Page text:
Labour’s a con­fu­sion of unions

CityPress - - Business - Terry Bell busi­ness@city­

The best way to de­scribe the labour move­ment at present is that it is in a state of flux – of on­go­ing change and in­sta­bil­ity. As such, I think a suit­able col­lec­tive term for the move­ment might be “a con­fu­sion of unions”.

The ma­jor play­ers, at a lead­er­ship level, are Cosatu, the Na­tional Union of Me­tal­work­ers of SA (Numsa), the Na­tional Coun­cil of Trade Unions (Nactu), the As­so­ci­a­tion of Minework­ers and Con­struc­tion Union (Amcu) and the Fed­er­a­tion of Unions of SA (Fe­dusa). Of course, all the talk is about unity. But the May Day ral­lies last Sun­day re­vealed that unity is still il­lu­sive: a Cosatu rally in Mamelodi; a work­ers’ sum­mit/Numsa rally in Tem­bisa; and an Amcu gath­er­ing in Klerks­dorp.

But while Amcu hap­pens to be the largest af­fil­i­ate of Nactu by far, the lat­ter’s pres­i­dent, Joseph Maqhekeni, at­tended the Tem­bisa rally.

Fe­dusa took the po­si­tion of wish­ing a plague on all the di­vi­sive houses.

But then Fe­dusa and Nactu also com­prise the SA Con­fed­er­a­tion of Trade Unions, a sort of off-the-shelf united, party-po­lit­i­cally un­aligned and pu­ta­tive sin­gle labour fed­er­a­tion for South Africa.

What is clear from the Sun­day gath­er­ings is that Cosatu has no in­ten­tion of break­ing from an al­liance with govern­ment, which hap­pens to be the largest em­ployer in the land.

This is the is­sue that has be­dev­illed Cosatu since the ANC took power.

When the ANC won the 1994 elec­tions, 21 se­nior Cosatu mem­bers en­tered Par­lia­ment as ANC MPs. In­cluded in that union in­flux was the then Numsa gen­eral sec­re­tary, Moses Mayek­iso.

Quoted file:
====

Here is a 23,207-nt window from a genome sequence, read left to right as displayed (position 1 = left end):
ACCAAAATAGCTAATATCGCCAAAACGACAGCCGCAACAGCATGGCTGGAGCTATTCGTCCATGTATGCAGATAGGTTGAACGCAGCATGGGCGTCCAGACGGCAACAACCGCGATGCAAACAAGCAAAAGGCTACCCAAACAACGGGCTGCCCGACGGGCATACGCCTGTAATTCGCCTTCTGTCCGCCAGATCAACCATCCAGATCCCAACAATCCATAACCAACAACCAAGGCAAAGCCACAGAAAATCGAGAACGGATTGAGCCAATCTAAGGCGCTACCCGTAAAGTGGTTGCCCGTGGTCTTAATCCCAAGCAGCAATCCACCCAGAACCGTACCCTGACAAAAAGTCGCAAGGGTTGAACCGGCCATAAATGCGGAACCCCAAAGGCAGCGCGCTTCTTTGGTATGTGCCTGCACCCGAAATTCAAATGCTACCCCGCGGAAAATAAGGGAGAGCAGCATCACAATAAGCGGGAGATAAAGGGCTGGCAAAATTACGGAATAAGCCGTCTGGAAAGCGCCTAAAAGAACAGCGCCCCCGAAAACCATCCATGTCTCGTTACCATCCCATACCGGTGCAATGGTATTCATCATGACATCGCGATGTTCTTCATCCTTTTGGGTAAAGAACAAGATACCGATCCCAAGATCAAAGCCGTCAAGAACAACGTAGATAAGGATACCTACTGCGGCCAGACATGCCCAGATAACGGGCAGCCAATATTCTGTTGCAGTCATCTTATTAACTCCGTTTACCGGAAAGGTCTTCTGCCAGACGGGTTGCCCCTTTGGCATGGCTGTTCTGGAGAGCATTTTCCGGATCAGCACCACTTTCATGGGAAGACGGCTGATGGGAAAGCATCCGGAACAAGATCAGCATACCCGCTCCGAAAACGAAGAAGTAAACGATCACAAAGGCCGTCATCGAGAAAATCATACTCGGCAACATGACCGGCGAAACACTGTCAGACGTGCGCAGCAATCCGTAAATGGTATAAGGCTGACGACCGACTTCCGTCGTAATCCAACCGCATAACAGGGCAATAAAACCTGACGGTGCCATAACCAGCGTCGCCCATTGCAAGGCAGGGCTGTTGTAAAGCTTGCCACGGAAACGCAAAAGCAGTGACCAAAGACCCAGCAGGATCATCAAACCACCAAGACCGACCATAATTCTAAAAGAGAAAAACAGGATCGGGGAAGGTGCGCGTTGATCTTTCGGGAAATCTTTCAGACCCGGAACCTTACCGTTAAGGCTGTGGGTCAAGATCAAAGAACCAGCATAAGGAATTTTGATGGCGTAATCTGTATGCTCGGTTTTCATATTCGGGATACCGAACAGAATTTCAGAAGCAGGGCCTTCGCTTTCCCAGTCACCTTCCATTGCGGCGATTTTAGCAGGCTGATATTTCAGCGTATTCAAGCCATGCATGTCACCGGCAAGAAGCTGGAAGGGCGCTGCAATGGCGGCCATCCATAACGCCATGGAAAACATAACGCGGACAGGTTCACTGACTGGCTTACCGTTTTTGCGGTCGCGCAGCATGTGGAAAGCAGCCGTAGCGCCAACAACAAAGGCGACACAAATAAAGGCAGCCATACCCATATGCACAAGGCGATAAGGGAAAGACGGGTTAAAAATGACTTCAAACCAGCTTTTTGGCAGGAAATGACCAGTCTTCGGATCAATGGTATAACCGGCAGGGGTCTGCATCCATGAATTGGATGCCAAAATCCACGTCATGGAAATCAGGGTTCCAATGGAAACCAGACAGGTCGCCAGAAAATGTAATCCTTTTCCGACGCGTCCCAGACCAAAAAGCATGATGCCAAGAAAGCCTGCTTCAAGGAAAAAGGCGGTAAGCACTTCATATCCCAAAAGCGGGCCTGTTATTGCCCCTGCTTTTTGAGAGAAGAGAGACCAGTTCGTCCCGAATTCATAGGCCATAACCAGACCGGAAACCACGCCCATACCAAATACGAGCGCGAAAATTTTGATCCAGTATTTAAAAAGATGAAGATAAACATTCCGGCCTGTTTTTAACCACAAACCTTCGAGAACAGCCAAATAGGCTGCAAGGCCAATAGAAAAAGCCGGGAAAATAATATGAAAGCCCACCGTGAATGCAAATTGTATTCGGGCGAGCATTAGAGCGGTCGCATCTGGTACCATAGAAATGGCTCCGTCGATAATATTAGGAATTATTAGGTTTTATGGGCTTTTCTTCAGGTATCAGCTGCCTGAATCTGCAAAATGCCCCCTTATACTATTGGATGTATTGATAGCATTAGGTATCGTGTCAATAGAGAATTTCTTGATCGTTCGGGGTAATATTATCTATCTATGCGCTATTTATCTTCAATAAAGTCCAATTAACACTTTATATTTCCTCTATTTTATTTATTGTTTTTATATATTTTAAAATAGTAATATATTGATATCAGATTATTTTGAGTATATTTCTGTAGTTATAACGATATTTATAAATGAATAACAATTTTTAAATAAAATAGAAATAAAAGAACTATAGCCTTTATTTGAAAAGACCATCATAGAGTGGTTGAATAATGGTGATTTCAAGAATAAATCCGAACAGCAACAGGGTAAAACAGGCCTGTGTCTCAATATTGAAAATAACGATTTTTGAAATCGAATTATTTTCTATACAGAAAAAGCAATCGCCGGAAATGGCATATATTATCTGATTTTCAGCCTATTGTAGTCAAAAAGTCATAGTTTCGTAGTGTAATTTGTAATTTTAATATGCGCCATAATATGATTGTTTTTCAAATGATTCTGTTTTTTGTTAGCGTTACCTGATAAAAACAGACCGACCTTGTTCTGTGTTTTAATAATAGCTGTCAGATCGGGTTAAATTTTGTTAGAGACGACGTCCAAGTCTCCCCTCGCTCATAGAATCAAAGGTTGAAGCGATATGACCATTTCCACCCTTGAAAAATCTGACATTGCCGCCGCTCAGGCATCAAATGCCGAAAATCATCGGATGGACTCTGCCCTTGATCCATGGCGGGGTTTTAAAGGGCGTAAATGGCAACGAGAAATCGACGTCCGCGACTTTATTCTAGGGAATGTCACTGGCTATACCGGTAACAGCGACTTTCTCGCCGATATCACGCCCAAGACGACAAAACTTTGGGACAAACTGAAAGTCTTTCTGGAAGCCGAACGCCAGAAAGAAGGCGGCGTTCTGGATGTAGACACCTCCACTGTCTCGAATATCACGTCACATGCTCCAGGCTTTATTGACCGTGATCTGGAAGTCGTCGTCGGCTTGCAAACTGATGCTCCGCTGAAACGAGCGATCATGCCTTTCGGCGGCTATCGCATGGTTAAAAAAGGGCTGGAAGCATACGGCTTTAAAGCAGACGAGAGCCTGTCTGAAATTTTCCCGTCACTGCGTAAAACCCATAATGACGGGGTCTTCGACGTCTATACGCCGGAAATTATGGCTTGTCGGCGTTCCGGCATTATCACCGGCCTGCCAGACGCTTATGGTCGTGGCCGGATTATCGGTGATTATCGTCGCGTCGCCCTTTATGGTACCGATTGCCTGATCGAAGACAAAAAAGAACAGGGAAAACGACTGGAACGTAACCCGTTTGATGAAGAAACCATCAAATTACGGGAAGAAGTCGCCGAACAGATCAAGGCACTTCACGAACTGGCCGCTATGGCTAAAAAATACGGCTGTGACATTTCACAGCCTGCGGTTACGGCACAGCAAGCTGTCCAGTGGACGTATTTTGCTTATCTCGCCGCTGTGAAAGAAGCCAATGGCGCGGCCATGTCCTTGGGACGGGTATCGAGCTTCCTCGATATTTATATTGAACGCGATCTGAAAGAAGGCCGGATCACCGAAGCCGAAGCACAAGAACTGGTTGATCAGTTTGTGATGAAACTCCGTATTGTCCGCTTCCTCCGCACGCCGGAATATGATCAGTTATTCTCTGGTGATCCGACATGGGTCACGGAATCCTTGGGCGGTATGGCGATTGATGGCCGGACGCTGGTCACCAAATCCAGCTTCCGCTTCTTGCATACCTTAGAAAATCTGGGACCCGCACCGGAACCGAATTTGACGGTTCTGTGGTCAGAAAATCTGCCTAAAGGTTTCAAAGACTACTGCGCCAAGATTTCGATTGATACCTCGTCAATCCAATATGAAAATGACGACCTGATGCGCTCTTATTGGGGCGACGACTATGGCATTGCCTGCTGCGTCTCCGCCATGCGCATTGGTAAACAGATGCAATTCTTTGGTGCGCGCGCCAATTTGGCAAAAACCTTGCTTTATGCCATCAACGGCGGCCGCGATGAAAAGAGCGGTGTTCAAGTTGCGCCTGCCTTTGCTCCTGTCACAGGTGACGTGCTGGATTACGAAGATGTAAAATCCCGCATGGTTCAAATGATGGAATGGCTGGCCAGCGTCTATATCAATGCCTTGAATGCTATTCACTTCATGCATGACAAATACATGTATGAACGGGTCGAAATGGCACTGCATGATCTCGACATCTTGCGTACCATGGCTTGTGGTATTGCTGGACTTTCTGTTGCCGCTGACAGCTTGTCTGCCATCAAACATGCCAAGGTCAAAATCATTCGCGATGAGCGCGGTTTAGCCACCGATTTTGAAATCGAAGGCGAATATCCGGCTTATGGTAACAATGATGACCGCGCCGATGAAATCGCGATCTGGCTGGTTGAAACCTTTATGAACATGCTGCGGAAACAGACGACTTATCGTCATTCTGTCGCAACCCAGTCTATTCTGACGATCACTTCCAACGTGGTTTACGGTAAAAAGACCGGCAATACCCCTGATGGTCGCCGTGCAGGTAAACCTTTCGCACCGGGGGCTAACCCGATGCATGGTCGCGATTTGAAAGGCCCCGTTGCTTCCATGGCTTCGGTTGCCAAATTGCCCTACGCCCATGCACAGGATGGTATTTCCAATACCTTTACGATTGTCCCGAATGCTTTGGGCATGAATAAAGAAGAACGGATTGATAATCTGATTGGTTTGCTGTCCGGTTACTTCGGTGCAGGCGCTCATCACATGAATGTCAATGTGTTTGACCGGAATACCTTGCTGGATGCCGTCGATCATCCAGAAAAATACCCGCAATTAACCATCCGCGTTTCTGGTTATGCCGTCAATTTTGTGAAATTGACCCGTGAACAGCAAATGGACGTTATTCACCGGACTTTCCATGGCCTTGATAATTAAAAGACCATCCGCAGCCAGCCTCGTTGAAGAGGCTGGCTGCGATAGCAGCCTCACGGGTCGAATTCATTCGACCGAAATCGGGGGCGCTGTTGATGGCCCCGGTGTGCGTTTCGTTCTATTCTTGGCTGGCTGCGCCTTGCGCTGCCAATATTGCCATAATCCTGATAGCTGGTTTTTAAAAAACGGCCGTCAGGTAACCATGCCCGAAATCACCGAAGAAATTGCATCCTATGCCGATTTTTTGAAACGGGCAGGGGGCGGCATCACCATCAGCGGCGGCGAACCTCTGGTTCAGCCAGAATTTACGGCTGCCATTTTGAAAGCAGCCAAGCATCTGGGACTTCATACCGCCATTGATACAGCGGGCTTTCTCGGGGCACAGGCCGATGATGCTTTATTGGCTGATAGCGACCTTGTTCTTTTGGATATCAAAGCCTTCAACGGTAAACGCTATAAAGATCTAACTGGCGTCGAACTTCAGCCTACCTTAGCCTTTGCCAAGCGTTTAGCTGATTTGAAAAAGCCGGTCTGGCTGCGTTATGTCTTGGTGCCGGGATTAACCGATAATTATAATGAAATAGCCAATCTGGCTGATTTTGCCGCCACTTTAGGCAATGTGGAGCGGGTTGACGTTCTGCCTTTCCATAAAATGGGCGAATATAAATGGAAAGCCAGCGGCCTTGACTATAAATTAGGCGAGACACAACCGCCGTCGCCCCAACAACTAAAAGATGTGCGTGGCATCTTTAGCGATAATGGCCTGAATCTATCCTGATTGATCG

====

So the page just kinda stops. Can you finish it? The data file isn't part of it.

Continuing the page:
He left af­ter two years, com­plain­ing that he and the oth­ers had sat on the back benches and had never been con­sulted about any poli­cies.

The ANC had, by then, al­ready dumped the in­ter­ven­tion­ist, “re­dis­tri­bu­tion lead­ing to growth” macroe­co­nomic pol­icy drawn up by its own Macroe­co­nomic Re­search Group.

But the com­bined trade union move­ment took up the re­search group’s ideas and, in 1996, put them for­ward in a doc­u­ment ti­tled So­cial Eq­uity and Job Cre­ation.

Only weeks later, the govern­ment re­sponded with the skimpy Growth, Em­ploy­ment and Re­dis­tri­bu­tion pol­icy out­line, based on the “trickle down” the­ory of growth lead­ing to re­dis­tri­bu­tion – the an­tithe­sis of the union pro­pos­als.

Al­though there was much grum­bling within Cosatu, this pol­icy was ac­cepted and the al­liance re­mained in­tact, al­though car­ry­ing a fur­ther con­tra­dic­tion.

This was some­thing that ev­i­dently could not last.

And the “Zuma tsunami” that car­ried Ja­cob Zuma to the pres­i­dency of the ANC and the coun­try was the fi­nal gam­ble. It was sup­posed to sig­nal a new, pro-worker ori­en­ta­tion by govern­ment. That did not hap­pen.

Mat­ters were com­pli­cated by the scan­dal of Nkandla and the mas­sacre at Marikana. Cosatu is now badly frac­tured. So the cry on all sides is for a re­turn to ba­sics, to shop floor democ­racy, to real worker con­trol.

For the sake of all sellers of labour, this will hope­fully be achieved.

But what must also be taken into ac­count in build­ing a united labour move­ment is the ef­fect on work­ers and the com­mu­ni­ties in which they live of the dig­i­tal age, which can ei­ther lib­er­ate or pau­perise and en­slave them.

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